An Exploratory Study of Rater Orientations on Pre-sessional Academic Conference Presentations through Verbal Report Protocols

Braid, Alasdair (2016) An Exploratory Study of Rater Orientations on Pre-sessional Academic Conference Presentations through Verbal Report Protocols. [Dissertation (University of Nottingham only)]

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Abstract

This exploratory study focuses on the Academic Conference Presentation (ACP), a frequent form of speaking assessment in EAP (English for Academic Purposes), but one that is under-researched from a rater’s perspective. This study analyses raters’ perceptions of the ACP performance from four aspects: what type of features are heeded by raters most, i.e. genre, criticality or language features, the construct-relevance of those heeded features (Fulcher, 2003), the clarity and processability of the rating scale, and the types of strategy that raters use to cope with this task.

The study uses a retrospective verbal report methodology, as exemplified in the studies of Orr (2002), Brown (2000) and May (2006). It focuses on an ACP summative assessment from an interim pre-sessional course delivered by the EAP Unit of a British university. The verbal reports were carried out with five trained raters who work in the EAP Unit and the data elicited from the verbal reports was triangulated with follow-up interviews with each rater (Dörnyei, 2007).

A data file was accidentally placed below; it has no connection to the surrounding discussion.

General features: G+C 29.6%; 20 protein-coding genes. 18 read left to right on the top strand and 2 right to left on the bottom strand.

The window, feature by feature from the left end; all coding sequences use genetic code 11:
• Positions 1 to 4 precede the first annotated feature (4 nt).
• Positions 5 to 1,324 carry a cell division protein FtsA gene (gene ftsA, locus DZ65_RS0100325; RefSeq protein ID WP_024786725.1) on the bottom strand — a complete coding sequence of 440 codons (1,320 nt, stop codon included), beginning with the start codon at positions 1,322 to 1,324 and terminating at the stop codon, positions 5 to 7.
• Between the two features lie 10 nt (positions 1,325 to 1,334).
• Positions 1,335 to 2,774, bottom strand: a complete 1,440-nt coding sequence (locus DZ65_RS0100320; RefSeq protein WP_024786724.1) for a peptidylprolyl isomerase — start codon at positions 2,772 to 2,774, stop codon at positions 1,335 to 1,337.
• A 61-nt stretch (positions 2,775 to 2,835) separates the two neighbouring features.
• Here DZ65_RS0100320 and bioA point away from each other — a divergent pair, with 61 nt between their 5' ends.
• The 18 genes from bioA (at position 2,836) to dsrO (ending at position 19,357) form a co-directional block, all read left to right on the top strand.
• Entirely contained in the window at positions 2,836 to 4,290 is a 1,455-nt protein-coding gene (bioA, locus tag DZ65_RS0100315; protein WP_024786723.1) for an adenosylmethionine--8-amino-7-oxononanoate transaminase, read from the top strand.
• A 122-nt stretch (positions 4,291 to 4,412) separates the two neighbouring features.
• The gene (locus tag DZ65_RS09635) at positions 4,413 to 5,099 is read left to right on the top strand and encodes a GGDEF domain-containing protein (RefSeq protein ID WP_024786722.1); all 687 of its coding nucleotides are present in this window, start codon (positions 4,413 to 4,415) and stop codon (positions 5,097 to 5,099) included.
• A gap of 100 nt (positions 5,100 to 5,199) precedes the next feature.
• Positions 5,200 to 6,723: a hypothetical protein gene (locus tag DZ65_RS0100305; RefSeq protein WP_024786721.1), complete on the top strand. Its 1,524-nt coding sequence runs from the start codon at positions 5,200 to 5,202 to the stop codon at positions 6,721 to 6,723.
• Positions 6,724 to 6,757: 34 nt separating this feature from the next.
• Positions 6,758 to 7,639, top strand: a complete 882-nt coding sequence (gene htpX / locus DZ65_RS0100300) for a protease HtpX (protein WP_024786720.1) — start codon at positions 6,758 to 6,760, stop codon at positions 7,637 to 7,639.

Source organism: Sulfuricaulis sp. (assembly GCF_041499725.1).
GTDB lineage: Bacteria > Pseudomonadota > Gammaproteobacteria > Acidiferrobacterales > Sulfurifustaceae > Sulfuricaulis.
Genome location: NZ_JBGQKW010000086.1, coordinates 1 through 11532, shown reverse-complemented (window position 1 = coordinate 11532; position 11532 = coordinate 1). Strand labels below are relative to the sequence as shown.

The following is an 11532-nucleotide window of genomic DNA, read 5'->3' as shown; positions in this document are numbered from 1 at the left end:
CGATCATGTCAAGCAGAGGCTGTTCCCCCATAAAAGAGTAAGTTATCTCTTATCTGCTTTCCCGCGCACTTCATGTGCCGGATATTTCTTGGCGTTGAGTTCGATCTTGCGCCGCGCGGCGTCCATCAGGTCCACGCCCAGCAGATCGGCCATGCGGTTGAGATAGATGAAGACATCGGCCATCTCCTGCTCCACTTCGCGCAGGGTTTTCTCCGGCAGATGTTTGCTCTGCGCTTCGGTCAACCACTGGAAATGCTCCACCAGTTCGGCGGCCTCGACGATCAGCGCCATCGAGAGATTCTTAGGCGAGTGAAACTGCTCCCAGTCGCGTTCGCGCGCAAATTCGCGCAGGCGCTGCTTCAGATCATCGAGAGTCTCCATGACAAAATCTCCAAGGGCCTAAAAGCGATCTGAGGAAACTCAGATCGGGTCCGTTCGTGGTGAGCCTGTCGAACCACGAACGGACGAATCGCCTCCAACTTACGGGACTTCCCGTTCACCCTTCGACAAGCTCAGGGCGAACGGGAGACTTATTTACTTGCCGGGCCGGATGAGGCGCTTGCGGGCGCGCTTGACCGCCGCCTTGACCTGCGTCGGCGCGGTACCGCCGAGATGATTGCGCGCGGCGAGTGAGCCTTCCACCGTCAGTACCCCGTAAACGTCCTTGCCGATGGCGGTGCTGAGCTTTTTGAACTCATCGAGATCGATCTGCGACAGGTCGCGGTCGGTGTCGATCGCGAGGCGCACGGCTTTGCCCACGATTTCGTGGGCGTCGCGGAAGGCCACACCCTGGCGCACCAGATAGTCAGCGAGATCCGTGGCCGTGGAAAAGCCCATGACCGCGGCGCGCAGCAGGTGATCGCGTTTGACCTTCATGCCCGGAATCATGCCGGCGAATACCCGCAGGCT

The research found that the raters heeded predominantly construct-relevant features of performance and attended to criticality and genre features more than language features. The rating scale was found to put a processing strain on the raters and used a substantial amount of relativistic (Knoch, 2009) wording. The research also found that several raters made impressionistic judgements of the overall score while the performance was in progress, but then checked this against the criteria, or against the details of the unfolding performance. There were differences in terms of the philosophies of two raters, with one rater rewarding positive features of performance to counterbalance negative features while another rater adhered more strictly to the rating scale. However, the rating approaches exhibited by the raters were complex and did not fit neatly into the synthetic and analytic types outlined by Pollitt and Murray (1996).

Item Type: Dissertation (University of Nottingham only)
Depositing User: Gigg, Diane
Date Deposited: 23 Jun 2017 12:35
Last Modified: 27 Jun 2017 14:37
URI: http://eprints.nottingham.ac.uk/id/eprint/43738

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